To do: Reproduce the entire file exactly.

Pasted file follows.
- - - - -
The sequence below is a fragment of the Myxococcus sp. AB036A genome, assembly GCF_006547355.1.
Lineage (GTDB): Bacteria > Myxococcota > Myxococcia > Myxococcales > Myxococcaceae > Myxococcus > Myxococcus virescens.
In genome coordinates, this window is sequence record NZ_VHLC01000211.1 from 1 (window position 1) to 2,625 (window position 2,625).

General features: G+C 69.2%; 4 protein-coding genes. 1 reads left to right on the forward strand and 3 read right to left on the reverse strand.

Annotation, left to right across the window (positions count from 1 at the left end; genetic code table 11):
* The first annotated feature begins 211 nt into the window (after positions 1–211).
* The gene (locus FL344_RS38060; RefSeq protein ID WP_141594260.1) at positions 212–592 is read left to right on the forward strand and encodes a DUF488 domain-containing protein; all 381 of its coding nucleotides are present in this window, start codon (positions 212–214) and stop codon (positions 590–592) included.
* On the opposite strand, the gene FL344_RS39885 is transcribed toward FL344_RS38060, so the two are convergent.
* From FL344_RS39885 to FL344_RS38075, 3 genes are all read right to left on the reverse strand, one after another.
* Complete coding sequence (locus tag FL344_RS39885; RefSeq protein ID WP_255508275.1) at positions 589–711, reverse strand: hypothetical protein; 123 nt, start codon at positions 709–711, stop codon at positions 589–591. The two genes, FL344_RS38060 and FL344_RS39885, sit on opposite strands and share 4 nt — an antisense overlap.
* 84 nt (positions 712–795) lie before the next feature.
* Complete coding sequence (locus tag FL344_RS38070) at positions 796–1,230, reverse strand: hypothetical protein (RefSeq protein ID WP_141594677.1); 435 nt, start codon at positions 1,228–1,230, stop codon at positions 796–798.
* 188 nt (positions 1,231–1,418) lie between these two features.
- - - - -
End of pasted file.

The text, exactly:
The sequence below is a fragment of the Myxococcus sp. AB036A genome, assembly GCF_006547355.1.
Lineage (GTDB): Bacteria > Myxococcota > Myxococcia > Myxococcales > Myxococcaceae > Myxococcus > Myxococcus virescens.
In genome coordinates, this window is sequence record NZ_VHLC01000211.1 from 1 (window position 1) to 2,625 (window position 2,625).

General features: G+C 69.2%; 4 protein-coding genes. 1 reads left to right on the forward strand and 3 read right to left on the reverse strand.

Annotation, left to right across the window (positions count from 1 at the left end; genetic code table 11):
* The first annotated feature begins 211 nt into the window (after positions 1–211).
* The gene (locus FL344_RS38060; RefSeq protein ID WP_141594260.1) at positions 212–592 is read left to right on the forward strand and encodes a DUF488 domain-containing protein; all 381 of its coding nucleotides are present in this window, start codon (positions 212–214) and stop codon (positions 590–592) included.
* On the opposite strand, the gene FL344_RS39885 is transcribed toward FL344_RS38060, so the two are convergent.
* From FL344_RS39885 to FL344_RS38075, 3 genes are all read right to left on the reverse strand, one after another.
* Complete coding sequence (locus tag FL344_RS39885; RefSeq protein ID WP_255508275.1) at positions 589–711, reverse strand: hypothetical protein; 123 nt, start codon at positions 709–711, stop codon at positions 589–591. The two genes, FL344_RS38060 and FL344_RS39885, sit on opposite strands and share 4 nt — an antisense overlap.
* 84 nt (positions 712–795) lie before the next feature.
* Complete coding sequence (locus tag FL344_RS38070) at positions 796–1,230, reverse strand: hypothetical protein (RefSeq protein ID WP_141594677.1); 435 nt, start codon at positions 1,228–1,230, stop codon at positions 796–798.
* 188 nt (positions 1,231–1,418) lie between these two features.